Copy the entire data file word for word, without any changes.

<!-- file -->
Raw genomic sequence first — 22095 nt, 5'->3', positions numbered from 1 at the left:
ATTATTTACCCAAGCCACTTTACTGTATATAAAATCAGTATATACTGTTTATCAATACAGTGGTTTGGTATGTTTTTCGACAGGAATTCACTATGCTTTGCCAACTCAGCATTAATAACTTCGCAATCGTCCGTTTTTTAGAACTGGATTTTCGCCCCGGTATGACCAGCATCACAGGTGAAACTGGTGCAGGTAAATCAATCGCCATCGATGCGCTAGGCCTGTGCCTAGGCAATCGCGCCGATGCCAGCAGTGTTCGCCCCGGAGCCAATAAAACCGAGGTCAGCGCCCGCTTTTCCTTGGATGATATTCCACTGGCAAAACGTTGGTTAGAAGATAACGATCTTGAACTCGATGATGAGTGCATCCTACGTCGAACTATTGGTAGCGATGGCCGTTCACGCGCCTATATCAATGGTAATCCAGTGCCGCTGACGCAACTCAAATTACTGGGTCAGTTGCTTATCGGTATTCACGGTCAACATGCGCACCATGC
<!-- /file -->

Raw genomic sequence first — 22095 nt, 5'->3', positions numbered from 1 at the left:
ATTATTTACCCAAGCCACTTTACTGTATATAAAATCAGTATATACTGTTTATCAATACAGTGGTTTGGTATGTTTTTCGACAGGAATTCACTATGCTTTGCCAACTCAGCATTAATAACTTCGCAATCGTCCGTTTTTTAGAACTGGATTTTCGCCCCGGTATGACCAGCATCACAGGTGAAACTGGTGCAGGTAAATCAATCGCCATCGATGCGCTAGGCCTGTGCCTAGGCAATCGCGCCGATGCCAGCAGTGTTCGCCCCGGAGCCAATAAAACCGAGGTCAGCGCCCGCTTTTCCTTGGATGATATTCCACTGGCAAAACGTTGGTTAGAAGATAACGATCTTGAACTCGATGATGAGTGCATCCTACGTCGAACTATTGGTAGCGATGGCCGTTCACGCGCCTATATCAATGGTAATCCAGTGCCGCTGACGCAACTCAAATTACTGGGTCAGTTGCTTATCGGTATTCACGGTCAACATGCGCACCATGC